Le Pen believes she's in the ascendant

Using her Twitter account, Marine Le Pen was one of the first to congratulate Donald Trump. Like other far-right politicians in Europe she sees her chances as having improved after his victory. Does she now stand a better chance of becoming the next president of France? Or will she be unable to emulate Trump's success?

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Dennik N (SK) /

Trump will not decide election in France

Le Pen's chances of becoming the next French president depend only on the situation in France, Dennik N believes:

“There is some sense in the idea that Trump's success will put wind in the sails of Europe's populists and extremists. There can be no doubt, the new US president serves as a model. ... Le Pen's National Front has been growing for years, however - also because Le Pen has softened the party's rhetoric. What's more, the French economy is in a bad state. There is some hope in the fact that France votes in two rounds of elections. In such a situation Trump can be of little help to Le Pen. ... Her victory or defeat will be decided by domestic issues, not by the fact that Trump is sitting in the White House.”

Marianne (FR) /

Le Pen's strategy won't pay off

Donald Trump has a key advantage over Marine le Pen, Marianne comments:

“With his repeated blatant provocations, which the horrified media only amplified, Donald Trump was able to mobilise voters who had taken refuge in indifference. ... In seeking to de-demonise herself, in polishing her discourse and trying to appear like a responsible candidate, and even in putting her media profile above public appearances, Marine Le Pen has been able to gain popular support, certainly. But she has been unable to mobilise the broad mass of non-voters that would enable her to clear the 50-percent hurdle. Clearly Donald Trump did just that, even in states like Florida or North Carolina which seemed clearly in favour of his rival.”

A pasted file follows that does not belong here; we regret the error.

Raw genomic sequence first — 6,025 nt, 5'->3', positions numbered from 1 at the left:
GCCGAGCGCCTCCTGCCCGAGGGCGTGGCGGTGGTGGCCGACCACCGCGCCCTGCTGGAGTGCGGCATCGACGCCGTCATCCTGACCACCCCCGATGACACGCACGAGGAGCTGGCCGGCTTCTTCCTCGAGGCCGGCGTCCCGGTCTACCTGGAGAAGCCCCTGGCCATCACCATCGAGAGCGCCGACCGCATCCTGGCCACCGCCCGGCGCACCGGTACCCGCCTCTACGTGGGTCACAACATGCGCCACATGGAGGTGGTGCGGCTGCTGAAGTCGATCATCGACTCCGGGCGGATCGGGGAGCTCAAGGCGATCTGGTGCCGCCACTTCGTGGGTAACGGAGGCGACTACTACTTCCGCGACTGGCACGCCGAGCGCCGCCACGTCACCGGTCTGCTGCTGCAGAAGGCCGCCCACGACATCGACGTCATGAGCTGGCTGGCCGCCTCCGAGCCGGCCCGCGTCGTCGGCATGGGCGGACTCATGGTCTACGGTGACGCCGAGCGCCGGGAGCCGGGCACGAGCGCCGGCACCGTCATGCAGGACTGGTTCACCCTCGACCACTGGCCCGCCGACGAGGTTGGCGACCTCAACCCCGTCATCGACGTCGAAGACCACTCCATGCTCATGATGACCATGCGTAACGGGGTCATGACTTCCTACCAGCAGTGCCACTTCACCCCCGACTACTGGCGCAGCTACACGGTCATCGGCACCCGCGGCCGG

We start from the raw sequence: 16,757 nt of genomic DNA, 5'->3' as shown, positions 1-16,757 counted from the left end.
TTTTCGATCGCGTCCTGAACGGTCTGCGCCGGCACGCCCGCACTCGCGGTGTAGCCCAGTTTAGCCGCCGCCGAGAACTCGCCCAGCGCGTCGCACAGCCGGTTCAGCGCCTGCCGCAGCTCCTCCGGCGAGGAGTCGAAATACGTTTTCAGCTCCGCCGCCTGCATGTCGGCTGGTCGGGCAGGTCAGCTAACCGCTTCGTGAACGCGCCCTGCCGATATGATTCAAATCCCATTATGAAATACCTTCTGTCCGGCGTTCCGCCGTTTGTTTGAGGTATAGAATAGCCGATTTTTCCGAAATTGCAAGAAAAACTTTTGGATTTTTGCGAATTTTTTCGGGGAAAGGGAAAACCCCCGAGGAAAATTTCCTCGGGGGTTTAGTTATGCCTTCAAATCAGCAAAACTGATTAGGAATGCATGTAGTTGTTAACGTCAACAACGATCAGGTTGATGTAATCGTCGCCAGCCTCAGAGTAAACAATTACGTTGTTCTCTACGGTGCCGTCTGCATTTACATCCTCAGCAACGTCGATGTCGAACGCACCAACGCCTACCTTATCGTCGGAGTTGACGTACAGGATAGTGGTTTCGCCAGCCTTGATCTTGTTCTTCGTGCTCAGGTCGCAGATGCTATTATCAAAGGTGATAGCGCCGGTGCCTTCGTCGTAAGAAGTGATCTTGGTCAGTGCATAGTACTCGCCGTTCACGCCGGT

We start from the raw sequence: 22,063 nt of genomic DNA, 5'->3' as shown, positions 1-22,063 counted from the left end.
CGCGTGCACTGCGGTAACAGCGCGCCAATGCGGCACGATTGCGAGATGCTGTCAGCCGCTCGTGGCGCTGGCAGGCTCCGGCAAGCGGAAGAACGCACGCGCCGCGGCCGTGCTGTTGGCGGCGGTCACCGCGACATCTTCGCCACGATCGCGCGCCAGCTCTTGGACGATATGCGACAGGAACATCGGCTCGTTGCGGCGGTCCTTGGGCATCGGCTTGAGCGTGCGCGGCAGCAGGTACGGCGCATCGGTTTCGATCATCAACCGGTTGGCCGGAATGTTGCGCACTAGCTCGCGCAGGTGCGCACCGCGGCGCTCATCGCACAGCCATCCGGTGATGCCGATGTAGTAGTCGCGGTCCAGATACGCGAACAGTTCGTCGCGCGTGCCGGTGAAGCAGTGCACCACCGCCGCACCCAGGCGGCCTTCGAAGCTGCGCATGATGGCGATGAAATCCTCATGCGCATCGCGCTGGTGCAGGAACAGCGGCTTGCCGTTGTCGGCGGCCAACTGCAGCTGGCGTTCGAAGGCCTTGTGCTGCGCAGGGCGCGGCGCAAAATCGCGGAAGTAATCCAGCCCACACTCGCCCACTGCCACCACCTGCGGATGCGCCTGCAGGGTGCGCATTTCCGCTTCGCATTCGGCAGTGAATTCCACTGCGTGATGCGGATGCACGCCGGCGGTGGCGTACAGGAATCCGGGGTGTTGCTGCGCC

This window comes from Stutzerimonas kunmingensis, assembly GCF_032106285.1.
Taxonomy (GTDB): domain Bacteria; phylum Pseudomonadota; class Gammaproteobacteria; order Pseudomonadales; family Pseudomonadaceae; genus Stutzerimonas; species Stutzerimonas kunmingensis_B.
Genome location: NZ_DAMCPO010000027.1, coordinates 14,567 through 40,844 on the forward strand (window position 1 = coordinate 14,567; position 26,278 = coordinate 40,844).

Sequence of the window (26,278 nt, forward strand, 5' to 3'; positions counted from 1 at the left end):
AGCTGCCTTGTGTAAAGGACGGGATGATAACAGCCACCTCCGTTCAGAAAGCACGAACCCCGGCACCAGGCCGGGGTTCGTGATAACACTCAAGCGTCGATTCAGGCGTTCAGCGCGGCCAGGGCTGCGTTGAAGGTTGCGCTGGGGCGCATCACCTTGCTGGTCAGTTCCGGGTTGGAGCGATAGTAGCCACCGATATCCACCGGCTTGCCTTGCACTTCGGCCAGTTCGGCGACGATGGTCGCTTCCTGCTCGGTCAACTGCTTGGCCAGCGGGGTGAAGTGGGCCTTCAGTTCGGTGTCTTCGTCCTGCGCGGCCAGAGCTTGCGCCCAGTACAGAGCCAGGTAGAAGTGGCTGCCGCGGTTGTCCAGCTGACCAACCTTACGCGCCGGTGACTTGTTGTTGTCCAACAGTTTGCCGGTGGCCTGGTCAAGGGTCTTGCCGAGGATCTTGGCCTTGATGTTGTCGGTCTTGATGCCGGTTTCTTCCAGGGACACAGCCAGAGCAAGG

Dagens Nyheter (SE) /

Le Pen can't copy Trump's success

It's still possible to prevent Le Pen from becoming president, Dagens Nyheter is convinced:

“Although France also has voters who are afraid of the future, much speaks against Le Pen. ... Her National Front emerged strengthened from last year's regional elections, but didn't attain more than 30 percent of the vote. It's not as if her slate were clean: on the contrary, she's been in politics for a long time. It seems her hidden support isn't as big as one might think, because those who vote for her aren't ashamed to admit it. Her goal of reintroducing the franc scares off business as well as pensioners and savers. ... A Le Pen presidency would be a further blow to a liberal and humanist world order. That's why the respectable parties must show that they can solve the political and economic problems at hand.”

Financial Times (GB) /

Nominate newcomer to stop the far right

Politicians like ex-economy minister Emmanuel Macron who present themselves as resolute and optimistic could stop the rise of Marine Le Pen, the Financial Times believes:

“The former economy minister may be unlikely to win in a political culture that has rarely favoured centrists or economic liberals. But he is a relative newcomer offering much-needed optimism and a willingness to advance iconoclastic ideas. It is to be hoped that the traditional parties will unite around candidates offering a similarly positive alternative to the far right, rather than a watered-down version of its policies. Ms Le Pen’s popularity reflects voters’ disaffection with a system that has failed them - but she does not provide the answers and must not be allowed to dictate the terms of the debate.”